Former Exchange Student Gives Back To Rotary As RYE Counselor

Natasha Corrigan (left) and Patitta Kitcharoenchai.

Imagine. You’re fifteen years old; 16 days shy of your sixteenth birthday. You’re about to embark on an 11-month journey, travel 8,700 miles to a different country, attend a different school, live with families you’ve never met, speak a language everyday you’ve only studied in school.

You’ve chosen to apply for the Rotary Youth Exchange’s long-term program in Thailand, your home country. You, your parents, and school have filled out all the forms. You’ve listed your strengths, weaknesses and ambitions. Your parents have written candidly about your character and maturity. Your commitment is for an entire school year.

Patitta “Pati” Kitcharoenchai knew about Rotary. Her father, Somchart, is a member of the club in Chanthaburi. Since last August, Pati’s host club has been the Rotary Club of Lakewood and Rocky River. No stranger to Youth Exchange, the club has had at least one exchange student every year since Lisa Nestorsen (from Sweden) in 1982.

RYE’s objectives are simple, succinct and clear – “Instilling international understanding and goodwill in students, creating positive change by empowering youth, and making lasting connections for host clubs, host families, communities, and the students involved.”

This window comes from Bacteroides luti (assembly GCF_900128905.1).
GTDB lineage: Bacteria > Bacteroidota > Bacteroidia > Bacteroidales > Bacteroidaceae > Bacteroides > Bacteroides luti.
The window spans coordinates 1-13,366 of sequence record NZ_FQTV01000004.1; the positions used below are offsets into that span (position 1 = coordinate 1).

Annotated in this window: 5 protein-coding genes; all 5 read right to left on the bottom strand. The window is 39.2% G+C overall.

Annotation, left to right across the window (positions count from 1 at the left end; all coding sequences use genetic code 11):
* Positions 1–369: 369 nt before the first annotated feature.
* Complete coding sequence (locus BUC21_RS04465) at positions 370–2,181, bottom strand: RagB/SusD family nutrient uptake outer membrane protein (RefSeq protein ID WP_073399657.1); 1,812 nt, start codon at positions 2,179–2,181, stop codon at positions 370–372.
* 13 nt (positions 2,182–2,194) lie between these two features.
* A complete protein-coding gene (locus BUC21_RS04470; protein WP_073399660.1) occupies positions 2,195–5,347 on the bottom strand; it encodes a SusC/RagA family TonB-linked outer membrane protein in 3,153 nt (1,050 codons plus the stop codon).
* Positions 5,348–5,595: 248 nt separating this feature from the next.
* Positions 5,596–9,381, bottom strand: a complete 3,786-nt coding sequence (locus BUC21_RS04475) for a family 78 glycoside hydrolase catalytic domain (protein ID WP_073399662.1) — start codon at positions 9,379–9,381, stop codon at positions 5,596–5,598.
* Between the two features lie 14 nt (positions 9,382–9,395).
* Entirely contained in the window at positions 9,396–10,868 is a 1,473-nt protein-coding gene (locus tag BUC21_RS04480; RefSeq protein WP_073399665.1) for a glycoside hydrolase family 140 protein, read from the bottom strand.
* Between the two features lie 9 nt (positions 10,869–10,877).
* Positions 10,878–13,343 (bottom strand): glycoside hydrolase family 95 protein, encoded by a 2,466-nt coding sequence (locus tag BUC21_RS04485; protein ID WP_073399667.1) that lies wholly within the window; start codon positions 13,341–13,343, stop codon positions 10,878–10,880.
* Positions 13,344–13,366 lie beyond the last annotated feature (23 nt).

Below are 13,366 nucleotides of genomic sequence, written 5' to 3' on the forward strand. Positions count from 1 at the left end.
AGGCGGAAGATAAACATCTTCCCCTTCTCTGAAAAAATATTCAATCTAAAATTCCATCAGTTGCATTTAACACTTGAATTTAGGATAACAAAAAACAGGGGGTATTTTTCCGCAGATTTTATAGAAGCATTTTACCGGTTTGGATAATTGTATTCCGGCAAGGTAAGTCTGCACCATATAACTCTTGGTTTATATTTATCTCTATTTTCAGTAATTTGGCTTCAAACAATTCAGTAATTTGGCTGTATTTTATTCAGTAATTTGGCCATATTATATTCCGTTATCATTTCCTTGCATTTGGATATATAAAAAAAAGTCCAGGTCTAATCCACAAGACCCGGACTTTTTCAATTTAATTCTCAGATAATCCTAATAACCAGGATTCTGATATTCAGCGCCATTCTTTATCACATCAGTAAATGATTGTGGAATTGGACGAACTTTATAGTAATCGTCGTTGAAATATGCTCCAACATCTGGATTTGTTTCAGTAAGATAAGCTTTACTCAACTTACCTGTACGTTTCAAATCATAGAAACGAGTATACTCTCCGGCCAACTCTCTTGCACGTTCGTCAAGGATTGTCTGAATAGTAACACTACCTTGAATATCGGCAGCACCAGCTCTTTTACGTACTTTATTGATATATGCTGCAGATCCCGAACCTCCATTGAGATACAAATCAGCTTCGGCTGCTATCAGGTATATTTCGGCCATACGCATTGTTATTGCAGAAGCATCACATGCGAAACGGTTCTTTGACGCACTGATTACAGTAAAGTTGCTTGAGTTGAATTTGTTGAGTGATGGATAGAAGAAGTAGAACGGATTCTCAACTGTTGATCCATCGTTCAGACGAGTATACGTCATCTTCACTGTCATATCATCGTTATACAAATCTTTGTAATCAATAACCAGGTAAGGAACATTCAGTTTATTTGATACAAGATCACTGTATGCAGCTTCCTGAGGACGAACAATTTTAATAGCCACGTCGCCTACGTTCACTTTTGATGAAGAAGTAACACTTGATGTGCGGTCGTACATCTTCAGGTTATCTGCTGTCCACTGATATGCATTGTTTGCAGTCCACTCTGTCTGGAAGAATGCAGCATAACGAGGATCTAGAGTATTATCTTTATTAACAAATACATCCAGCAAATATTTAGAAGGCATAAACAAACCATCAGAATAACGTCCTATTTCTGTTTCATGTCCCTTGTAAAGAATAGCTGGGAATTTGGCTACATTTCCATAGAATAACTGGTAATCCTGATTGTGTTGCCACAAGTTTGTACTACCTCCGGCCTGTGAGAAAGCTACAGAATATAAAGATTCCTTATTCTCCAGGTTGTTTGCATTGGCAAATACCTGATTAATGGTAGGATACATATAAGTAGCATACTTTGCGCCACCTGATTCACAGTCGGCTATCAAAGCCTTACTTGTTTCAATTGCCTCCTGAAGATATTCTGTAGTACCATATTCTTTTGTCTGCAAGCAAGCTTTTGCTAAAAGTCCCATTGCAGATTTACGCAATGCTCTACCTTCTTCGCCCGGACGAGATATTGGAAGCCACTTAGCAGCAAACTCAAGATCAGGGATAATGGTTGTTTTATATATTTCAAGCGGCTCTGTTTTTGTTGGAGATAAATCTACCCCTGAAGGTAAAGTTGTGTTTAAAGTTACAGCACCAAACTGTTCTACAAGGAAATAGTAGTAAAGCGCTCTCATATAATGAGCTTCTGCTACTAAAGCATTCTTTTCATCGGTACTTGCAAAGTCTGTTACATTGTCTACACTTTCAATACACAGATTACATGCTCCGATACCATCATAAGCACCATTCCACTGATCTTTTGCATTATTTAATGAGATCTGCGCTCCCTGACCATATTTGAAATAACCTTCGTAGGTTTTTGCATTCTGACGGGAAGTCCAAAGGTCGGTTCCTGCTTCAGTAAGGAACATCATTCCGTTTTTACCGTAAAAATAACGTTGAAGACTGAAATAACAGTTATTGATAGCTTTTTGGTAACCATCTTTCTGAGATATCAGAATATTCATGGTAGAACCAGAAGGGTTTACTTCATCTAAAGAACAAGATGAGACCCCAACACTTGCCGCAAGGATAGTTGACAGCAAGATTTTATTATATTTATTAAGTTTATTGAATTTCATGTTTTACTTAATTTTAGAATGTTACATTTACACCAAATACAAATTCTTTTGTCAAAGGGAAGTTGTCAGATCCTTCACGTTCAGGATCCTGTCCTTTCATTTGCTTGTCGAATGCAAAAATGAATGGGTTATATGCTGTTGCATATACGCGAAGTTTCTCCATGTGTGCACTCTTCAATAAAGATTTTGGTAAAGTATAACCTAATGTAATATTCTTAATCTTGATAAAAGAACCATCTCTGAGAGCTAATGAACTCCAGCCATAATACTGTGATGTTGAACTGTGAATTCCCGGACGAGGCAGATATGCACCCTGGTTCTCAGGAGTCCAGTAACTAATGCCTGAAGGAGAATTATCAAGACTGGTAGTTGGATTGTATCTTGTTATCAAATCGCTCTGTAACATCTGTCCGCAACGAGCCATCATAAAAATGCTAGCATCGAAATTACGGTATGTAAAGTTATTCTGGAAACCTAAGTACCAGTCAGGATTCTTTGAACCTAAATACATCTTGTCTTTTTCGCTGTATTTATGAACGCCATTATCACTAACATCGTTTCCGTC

Exchange students are called “outbounds” by their home (sponsor) Rotary club and district, and simultaneously “inbounds” by their host Rotary club and district in the country where they spend their year. Students who have completed their exchanges are called "rebounds." 80 countries typically participate in the Youth Exchange each year.

Rotary requires that every inbound Youth Exchange student is assigned a counselor. Although an inbound student will rotate through multiple host families during the exchange, the counselor is a constant in the life of the student. The counselor establishes contact with the student before his or her arrival, and maintains regular contact throughout the student’s stay in his or her host country. The counselor explains the expectations of the host club, helps the student adapt to the culture and language, and is a constant resource providing support and encouragement.

For 25 year-old Natasha Corrigan, having been a Rotary Youth Exchange student herself, the decision to become a counselor was an easy one. “When I was going through the application process and the decision to become an exchange student, I wanted to see more of the world and learn about another culture firsthand. Growing up in a bicultural home (her mother is from Mexico), I thought it would be good to gain another perspective of the world through the eyes of another culture, while learning another language.”

Starting this July, Natasha’s mother, Marjorie, will be president of the Lakewood-Rocky River club.

For her exchange, Natasha was placed in Namur, Belgium. “I was blessed with an amazing host family,” she relates. “My counselor was a wonderful man. He was a wonderful help during my entire experience. He was always available and warmly welcomed me into the exchange experience. To this day, I am still in contact with him and his family and I see them when I go back to Belgium to visit.”